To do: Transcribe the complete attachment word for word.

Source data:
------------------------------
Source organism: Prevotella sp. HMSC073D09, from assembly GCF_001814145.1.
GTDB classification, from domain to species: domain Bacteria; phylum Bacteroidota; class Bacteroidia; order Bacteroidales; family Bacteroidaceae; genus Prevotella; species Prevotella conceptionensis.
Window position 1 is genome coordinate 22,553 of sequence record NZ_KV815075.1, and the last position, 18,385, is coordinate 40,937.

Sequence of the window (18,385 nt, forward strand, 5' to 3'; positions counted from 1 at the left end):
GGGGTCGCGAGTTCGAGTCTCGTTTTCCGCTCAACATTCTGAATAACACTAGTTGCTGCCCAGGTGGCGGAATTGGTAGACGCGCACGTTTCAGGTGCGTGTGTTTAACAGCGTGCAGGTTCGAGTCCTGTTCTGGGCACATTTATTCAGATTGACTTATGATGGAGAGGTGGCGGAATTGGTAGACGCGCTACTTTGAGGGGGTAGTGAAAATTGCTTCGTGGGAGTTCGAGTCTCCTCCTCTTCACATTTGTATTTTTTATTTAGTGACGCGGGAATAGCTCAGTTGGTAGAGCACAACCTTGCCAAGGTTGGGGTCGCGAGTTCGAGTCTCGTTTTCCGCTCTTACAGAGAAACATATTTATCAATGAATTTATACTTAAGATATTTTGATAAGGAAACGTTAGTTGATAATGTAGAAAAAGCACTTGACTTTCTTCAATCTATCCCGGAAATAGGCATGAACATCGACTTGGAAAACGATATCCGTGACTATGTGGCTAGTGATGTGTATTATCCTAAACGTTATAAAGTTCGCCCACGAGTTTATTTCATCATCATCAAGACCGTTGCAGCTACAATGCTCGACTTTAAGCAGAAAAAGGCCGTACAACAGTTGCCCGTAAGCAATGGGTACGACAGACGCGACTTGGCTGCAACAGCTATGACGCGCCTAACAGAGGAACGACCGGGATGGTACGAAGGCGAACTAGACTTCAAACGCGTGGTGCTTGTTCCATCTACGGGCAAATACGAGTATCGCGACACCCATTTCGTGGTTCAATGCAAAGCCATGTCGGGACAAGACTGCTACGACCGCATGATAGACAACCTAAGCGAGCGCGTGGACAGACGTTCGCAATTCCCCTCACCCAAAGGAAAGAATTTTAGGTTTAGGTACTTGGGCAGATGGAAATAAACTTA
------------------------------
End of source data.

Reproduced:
Source organism: Prevotella sp. HMSC073D09, from assembly GCF_001814145.1.
GTDB classification, from domain to species: domain Bacteria; phylum Bacteroidota; class Bacteroidia; order Bacteroidales; family Bacteroidaceae; genus Prevotella; species Prevotella conceptionensis.
Window position 1 is genome coordinate 22,553 of sequence record NZ_KV815075.1, and the last position, 18,385, is coordinate 40,937.

Sequence of the window (18,385 nt, forward strand, 5' to 3'; positions counted from 1 at the left end):
GGGGTCGCGAGTTCGAGTCTCGTTTTCCGCTCAACATTCTGAATAACACTAGTTGCTGCCCAGGTGGCGGAATTGGTAGACGCGCACGTTTCAGGTGCGTGTGTTTAACAGCGTGCAGGTTCGAGTCCTGTTCTGGGCACATTTATTCAGATTGACTTATGATGGAGAGGTGGCGGAATTGGTAGACGCGCTACTTTGAGGGGGTAGTGAAAATTGCTTCGTGGGAGTTCGAGTCTCCTCCTCTTCACATTTGTATTTTTTATTTAGTGACGCGGGAATAGCTCAGTTGGTAGAGCACAACCTTGCCAAGGTTGGGGTCGCGAGTTCGAGTCTCGTTTTCCGCTCTTACAGAGAAACATATTTATCAATGAATTTATACTTAAGATATTTTGATAAGGAAACGTTAGTTGATAATGTAGAAAAAGCACTTGACTTTCTTCAATCTATCCCGGAAATAGGCATGAACATCGACTTGGAAAACGATATCCGTGACTATGTGGCTAGTGATGTGTATTATCCTAAACGTTATAAAGTTCGCCCACGAGTTTATTTCATCATCATCAAGACCGTTGCAGCTACAATGCTCGACTTTAAGCAGAAAAAGGCCGTACAACAGTTGCCCGTAAGCAATGGGTACGACAGACGCGACTTGGCTGCAACAGCTATGACGCGCCTAACAGAGGAACGACCGGGATGGTACGAAGGCGAACTAGACTTCAAACGCGTGGTGCTTGTTCCATCTACGGGCAAATACGAGTATCGCGACACCCATTTCGTGGTTCAATGCAAAGCCATGTCGGGACAAGACTGCTACGACCGCATGATAGACAACCTAAGCGAGCGCGTGGACAGACGTTCGCAATTCCCCTCACCCAAAGGAAAGAATTTTAGGTTTAGGTACTTGGGCAGATGGAAATAAACTTA